Poland Syndrome Fathers are not a group of people we hear from very frequently so we were delighted when John agreed to share his story about his daughter Baylee.
On April 23rd 2012, at 4:41am, a beautiful baby girl was born. Crying, and crying and introducing her brand new lungs to the atmosphere of our Earth. She was taken by the nurses, promptly wiped and cleaned of amniotic fluid. She was then placed on her mother’s chest where I instantly fell in love. She was so beautiful from the first second and first minute that she was alive. My daughter, Baylee Nicole Trupp, was born.
It wasn’t until about her 3 month check-up where her paediatrician, Dr. Elinor Zorn, informed me, that my daughter was born with a rare genetic disorder, known as Poland Syndrome. I had never heard of it, so I didn’t know what to think. I was scared.
She was born with ten fingers, and ten toes. She was also born without her right pectoral muscle, as well as having the index and middle finger fused together by webbing. I would’ve never noticed it, in my eyes, my beautiful girl was as perfect as can be. I instantly began my own research into information on Poland Syndrome.
A rare disorder where somebody is born without or undeveloped pectoral muscles, as well as experiencing other difficulties with their hand on the same side of their body. At first I didn’t think anything of it, the paediatrician informed me that Baylee’s case was very minor and easily repaired.
It wasn’t long until we started discussing surgery to remove the syndactyly on her right hand. The syndactyly was very minor, but was affecting how Baylee’s fingers were growing, and was causing her index finger to pull in and curve towards her middle finger.
It was only a few months later, that I had taken Baylee to Valley Children’s Hospital in Merced, CA. I was very confident and very happy that I was referred to this hospital, because I had myself been helped and diagnosed at Valley Children’s. So I knew I could trust anyone with the care and handling of the most precious thing in my life.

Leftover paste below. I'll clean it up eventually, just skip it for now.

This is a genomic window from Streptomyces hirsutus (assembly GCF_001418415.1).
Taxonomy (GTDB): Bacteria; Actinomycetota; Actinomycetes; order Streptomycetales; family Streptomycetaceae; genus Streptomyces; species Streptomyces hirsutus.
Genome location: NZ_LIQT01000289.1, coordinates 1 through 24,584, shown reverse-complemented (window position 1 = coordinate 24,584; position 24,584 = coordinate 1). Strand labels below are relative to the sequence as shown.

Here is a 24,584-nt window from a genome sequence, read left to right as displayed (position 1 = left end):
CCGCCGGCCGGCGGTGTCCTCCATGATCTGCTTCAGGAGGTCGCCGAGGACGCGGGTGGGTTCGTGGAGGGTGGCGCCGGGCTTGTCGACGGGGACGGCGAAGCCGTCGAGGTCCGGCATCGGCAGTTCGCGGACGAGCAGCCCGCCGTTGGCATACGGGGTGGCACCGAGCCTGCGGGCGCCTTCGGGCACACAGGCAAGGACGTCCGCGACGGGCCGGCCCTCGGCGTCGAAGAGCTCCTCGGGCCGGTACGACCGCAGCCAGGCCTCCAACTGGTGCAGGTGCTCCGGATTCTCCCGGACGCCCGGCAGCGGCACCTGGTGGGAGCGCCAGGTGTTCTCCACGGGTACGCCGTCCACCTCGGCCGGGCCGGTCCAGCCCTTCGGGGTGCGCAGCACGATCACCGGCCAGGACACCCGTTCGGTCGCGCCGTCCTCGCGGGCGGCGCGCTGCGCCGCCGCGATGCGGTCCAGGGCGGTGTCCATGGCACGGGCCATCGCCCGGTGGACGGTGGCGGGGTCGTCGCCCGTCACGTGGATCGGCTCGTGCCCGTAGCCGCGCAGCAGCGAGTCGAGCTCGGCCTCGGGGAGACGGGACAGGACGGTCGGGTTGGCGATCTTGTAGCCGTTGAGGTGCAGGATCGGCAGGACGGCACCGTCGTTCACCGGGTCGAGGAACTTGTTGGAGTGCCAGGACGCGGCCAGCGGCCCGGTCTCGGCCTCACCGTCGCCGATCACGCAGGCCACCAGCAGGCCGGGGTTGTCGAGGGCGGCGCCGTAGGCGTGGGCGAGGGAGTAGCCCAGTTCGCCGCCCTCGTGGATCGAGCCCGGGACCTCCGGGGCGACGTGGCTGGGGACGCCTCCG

The surgery was performed, and I impatiently waited in the waiting room, staring at a TV screen that had operation updates on it. I sat watching the screen go from pre-op, to surgery, to recovery. It wasn’t long after Baylee had been taken into recovery, that I was called to go into recovery for her.
I followed the nurse to recovery, where I was sat down in a chair, and was told Baylee would be brought out shortly.
Soon enough, my daughter, my world, my everything, was brought to me in the same hospital gown she had been taken in, but instead, with a yellow cast on her right hand. It wasn’t long before the doctor came, and told me that the surgery had went great, and as smooth as possible. I was so relieved and happy, knowing everything was okay.
It was easily the scariest moment, I had ever experienced in my entire life, knowing that my baby girl was going to be taken, put under anaesthesia and operated on.
Thank you to John for sharing his Poland Syndrome Father’s story with us. We know there are lots of Poland Syndrome Father’s out there who will appreciate hearing from you. Sharing experiences of living with Poland Syndrome is something we’re very keen on at PIP-UK. If you’d like to share your story it’s really easy. Just send an email to firstname.lastname@example.org with what you’d like to say and any pictures you want included. We’d love to hear from you. We recently were contacted by a family who told us reading our stories has really helped them feel a lot calmer so we know it’s important to share.
Great to hear your story John, thanks so much for sharing, the only other father who has shared with us is my husband, so I will be sure to share this with him. Thanks again, Sam